Cybersecurity trends and challenges for SMBs in 2023

December 26th, 2022
Cybersecurity trends and challenges for SMBs in 2023

If your small business has managed to patch every possible vulnerability and implement all the latest IT security solutions thus far in 2022, congratulations, that is a difficult undertaking! But as the new year rolls in, there will be new threats to watch out for. Learn about the security trends and challenges you should prepare for in 2023 so that you can be data breach-free in the year ahead.

More evolved phishing scams

Per IBM's Cost of a Data Breach Report 2022, phishing was one of the most common attacks in 2022, second only to credential theft. This isn't very surprising; after all, phishing scammers know how effortless it is to capitalize on many employees' lack of IT security awareness. Also, sending fraudulent emails in bulk to trick people into clicking on malicious links is fairly easy to pull off.

It's therefore not inconceivable that in 2023, phishing attacks are going to increase and become even more sophisticated, especially given the considerable success rate of phishing scams in 2022. Scammers will try different, more effective tactics to go after businesses that have successfully defended against basic scams. Therefore, business owners ought to step up their cybersecurity protections and continue educating employees on how to spot phishing attacks.

Healthcare providers to remain a major target

Healthcare providers are a prime target for cyberattacks in 2023 mainly because they hold a lot of valuable data, including patients' personal data, which cybercriminals can sell on the black market or use to commit identity theft. Based on the same IBM report, the healthcare industry posted the highest average costs to recover from a data breach in 2022. As cyberthieves pocket tens of thousands of dollars, victimized healthcare organizations suffer huge financial losses.

IoT-directed attacks

With the increase in Internet of Things (IoT) devices comes a corresponding rise in potential targets for hackers. IoT systems and devices are often poorly protected and lack basic security features, such as firewalls and strong passwords, making them susceptible to all sorts of cybercrime.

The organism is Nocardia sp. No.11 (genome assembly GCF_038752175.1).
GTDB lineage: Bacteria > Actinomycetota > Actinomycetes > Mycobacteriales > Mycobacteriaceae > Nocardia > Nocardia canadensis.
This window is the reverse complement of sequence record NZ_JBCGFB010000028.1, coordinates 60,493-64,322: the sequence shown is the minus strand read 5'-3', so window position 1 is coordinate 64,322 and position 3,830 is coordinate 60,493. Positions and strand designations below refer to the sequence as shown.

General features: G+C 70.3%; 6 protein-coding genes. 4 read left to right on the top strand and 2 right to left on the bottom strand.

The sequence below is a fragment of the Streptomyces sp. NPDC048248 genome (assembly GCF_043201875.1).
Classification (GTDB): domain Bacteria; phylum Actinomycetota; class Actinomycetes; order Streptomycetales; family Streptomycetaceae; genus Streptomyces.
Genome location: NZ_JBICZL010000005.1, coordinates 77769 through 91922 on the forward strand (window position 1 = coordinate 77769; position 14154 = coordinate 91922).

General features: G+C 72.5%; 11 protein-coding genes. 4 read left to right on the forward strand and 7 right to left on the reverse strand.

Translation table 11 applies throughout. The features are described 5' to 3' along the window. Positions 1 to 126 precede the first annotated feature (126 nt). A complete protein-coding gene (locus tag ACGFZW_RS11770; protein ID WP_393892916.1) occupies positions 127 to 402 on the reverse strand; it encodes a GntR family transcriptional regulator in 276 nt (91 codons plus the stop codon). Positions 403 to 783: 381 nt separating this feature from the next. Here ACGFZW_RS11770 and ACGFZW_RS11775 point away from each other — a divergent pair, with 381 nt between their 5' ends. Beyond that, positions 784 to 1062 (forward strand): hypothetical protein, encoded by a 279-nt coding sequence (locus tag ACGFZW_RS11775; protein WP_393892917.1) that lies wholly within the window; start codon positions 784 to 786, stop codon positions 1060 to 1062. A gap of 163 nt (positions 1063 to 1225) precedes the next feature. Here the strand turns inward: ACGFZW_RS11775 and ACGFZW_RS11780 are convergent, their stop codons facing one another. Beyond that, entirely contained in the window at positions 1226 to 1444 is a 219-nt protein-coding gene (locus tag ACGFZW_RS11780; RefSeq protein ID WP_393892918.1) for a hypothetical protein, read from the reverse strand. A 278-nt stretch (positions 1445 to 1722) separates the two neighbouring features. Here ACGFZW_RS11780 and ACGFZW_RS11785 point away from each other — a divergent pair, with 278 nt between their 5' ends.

In 2023 and beyond, billions of IoT devices will be used in countless workplaces and homes. In fact, the number of IoT devices globally is predicted to triple from 9.7 billion in 2020 to over 29 billion devices in 2030. If many IoT-connected devices remain unsecured, bad actors could disrupt them and/or leave the networks to which they're connected vulnerable. IoT devices may have vulnerabilities that hackers can exploit to gain access to the network and steal data or launch ransomware attacks. They can also use IoT devices to create botnets that can be used to carry out distributed denial-of-service attacks.

Businesses should start paying attention to the threat posed by insecure IoT devices and make sure they implement strong cybersecurity protections and regularly patch IoT devices.

Ransomware-as-a-Service (RaaS) to rise in popularity

Ransomware-as-a-Service (RaaS) is a business model that cybercriminals have been leveraging in recent years because it provides them with all the tools they need to launch a successful ransomware attack. These include the ransomware software, the ability to send spam emails, and customer support from the RaaS provider.

RaaS providers have been very successful in recruiting new users, and the number of ransomware attacks is expected to increase in 2023. There are many ways to prevent a ransomware infection, but one of the most effective ways to ensure you won't have to pay any ransom ever is to have an excellent backup solution.

Insufficient IT security skills

As the number and complexity of cyberattacks increase in the coming years, so will the demand for information security skills across different industries. But the current cybersecurity skills crisis could pose some challenges to businesses. Based on a recent study, 30% of the current cybersecurity workforce globally is planning to switch professions within two or more years. This could then result in an IT security skill shortage.

Business owners will have to make sure they have access to professionals and experts with the cybersecurity skills needed to combat threats. The bad news is that in 2023, cybersecurity skills will be in high demand and there might not be enough IT security personnel to go around. The good news is that there will still be a decent number of available outsourcing options for small businesses.

Business owners in New York who worry that they don’t have the resources to create or maintain an internal IT team may outsource their cybersecurity needs to a cybersecurity solutions provider like Healthy IT. Contact us to learn how we can boost your IT systems' defenses against threats in the coming year and beyond.